CAIRO: The Attorney General of the Mahalla and Samanoud prosecution offices ordered on Tuesday a referral to court of 49 detainees on charges related to events which took place in Mahalla on April 6 and 7.
Of these 49, six individuals are currently at large and will be tried in absentia, said the Hisham Mubarak Law Center in a statement issued on Tuesday.
Violence erupted in the Delta town of Mahalla on April 6 after security bodies clashed with residents protesting increasing food prices.
One boy, 15-year-old Ali Mubarak, was killed by what rights groups say was live ammunition as he stood in the balcony of his home to watch the clashes in the street below.
It is estimated that over 200 people were arrested in Mahalla alone on April 6 and 7. According to rights groups, establishing exact numbers was made difficult because the police and the public prosecution office have in many cases refused to tell lawyers whether their clients were arrested or where they are being detained.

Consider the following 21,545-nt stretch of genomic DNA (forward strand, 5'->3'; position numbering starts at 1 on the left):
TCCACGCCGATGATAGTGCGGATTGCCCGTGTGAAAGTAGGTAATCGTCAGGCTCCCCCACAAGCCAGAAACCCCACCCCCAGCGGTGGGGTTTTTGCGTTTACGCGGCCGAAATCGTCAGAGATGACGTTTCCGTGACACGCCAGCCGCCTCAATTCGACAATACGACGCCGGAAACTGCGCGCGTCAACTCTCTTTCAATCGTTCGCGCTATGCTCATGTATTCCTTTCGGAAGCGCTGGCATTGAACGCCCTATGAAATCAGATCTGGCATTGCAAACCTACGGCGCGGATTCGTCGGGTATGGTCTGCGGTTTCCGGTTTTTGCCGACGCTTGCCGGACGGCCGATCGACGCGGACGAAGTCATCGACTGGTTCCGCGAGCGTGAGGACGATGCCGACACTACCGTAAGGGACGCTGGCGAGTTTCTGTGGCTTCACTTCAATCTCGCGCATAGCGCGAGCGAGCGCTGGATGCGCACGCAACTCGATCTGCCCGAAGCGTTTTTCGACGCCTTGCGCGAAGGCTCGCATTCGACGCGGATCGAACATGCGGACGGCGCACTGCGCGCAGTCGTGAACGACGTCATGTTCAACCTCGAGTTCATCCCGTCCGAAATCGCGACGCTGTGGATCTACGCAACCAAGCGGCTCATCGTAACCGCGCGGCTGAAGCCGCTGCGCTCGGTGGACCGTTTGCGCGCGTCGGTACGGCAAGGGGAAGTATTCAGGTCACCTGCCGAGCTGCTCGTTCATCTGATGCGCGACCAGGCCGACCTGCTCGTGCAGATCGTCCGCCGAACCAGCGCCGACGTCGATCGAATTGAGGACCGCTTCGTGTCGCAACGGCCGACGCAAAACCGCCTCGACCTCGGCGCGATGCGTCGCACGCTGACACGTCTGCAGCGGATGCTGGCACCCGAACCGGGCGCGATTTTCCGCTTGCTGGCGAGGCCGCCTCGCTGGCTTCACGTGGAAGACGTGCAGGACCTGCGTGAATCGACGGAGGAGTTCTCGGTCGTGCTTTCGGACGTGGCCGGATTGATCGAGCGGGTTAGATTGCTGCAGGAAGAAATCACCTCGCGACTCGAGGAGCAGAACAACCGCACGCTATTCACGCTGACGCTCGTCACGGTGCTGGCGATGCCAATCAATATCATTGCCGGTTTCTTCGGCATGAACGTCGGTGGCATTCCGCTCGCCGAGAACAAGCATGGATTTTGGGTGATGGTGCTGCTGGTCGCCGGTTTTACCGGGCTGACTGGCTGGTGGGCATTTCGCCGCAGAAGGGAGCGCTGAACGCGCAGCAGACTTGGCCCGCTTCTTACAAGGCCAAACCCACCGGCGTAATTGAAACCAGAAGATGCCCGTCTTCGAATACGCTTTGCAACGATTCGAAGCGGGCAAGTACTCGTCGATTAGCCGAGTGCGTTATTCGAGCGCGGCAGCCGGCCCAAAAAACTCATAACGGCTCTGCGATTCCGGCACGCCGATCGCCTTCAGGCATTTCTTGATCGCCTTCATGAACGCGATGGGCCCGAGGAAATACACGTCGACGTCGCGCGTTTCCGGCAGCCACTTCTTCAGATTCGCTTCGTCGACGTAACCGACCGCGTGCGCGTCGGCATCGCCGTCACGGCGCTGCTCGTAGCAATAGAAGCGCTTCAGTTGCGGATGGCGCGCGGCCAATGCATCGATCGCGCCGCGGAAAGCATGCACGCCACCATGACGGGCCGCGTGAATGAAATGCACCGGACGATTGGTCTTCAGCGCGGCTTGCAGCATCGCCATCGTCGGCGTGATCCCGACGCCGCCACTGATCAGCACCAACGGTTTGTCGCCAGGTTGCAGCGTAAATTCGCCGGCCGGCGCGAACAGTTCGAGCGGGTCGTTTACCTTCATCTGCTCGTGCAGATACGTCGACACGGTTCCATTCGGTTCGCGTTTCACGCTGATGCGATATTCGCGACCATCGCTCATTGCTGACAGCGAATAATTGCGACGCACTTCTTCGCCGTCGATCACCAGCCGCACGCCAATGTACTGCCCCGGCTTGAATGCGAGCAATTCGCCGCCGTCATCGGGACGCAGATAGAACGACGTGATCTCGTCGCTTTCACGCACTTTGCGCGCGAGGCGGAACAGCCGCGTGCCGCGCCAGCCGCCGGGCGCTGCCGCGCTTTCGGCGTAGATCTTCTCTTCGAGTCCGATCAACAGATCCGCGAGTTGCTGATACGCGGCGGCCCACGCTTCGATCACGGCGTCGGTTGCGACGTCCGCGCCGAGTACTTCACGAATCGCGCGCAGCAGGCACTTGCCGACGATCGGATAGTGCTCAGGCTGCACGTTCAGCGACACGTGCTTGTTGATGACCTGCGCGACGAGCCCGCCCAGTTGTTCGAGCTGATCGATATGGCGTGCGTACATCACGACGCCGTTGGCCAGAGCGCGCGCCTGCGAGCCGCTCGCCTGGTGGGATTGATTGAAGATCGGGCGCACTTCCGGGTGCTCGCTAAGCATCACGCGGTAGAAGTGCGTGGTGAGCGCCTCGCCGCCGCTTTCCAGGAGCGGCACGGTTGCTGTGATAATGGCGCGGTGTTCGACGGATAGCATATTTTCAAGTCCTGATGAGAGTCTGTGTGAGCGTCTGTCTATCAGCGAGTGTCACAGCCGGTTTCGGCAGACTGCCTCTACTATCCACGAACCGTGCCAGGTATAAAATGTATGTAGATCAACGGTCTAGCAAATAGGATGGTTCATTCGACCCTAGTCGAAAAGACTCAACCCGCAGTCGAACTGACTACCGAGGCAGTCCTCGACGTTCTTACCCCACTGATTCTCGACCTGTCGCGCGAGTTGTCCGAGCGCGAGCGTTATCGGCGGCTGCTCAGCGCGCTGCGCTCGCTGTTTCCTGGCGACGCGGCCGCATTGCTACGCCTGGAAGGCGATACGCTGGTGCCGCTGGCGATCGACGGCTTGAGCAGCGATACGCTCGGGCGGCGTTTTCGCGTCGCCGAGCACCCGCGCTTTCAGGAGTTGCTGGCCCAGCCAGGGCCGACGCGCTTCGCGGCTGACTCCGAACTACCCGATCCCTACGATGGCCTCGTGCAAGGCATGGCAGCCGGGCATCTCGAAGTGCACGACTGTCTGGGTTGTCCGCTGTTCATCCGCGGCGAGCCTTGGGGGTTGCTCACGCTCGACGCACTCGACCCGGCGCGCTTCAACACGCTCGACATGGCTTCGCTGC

After their arrest, a court renewed the detention of the 43 people currently being held during court sessions on April 21, 22 and 23.
The Attorney General’s office alleges that they were involved in acts of theft, rioting and riotous assembly, amongst other charges.
Lawyer Ahmed Ezzat suggests that these are trumped-up charges concocted to give credence to government claims that the clashes which occurred on April 6 and 7 amounted to criminal rioting.
Journalists and others in Mahalla at the time of the events allege that orchestrated violence was used to present the demonstrations against poverty and increasing food prices as isolated incidents of thug-led rioting.
Ezzat alleges that the 43 detainees were mistreated while in police custody.
According to the testimony of a Mahalla labor organizer published on activist Hossam El Hamalawy’s blog (arabist.net/arabawy/), police officers in Mahalla police station and state security offices abused the April detainees.
“The torture faced by the citizens in the police stations and State Security buildings was much worse than what activists [in general] had to deal with. The police [officers] were insane, the labor organizer is quoted as saying.
“They were shocked they had lost control in some areas of the town. They wanted to punish everyone and prove they were still in control, he claimed.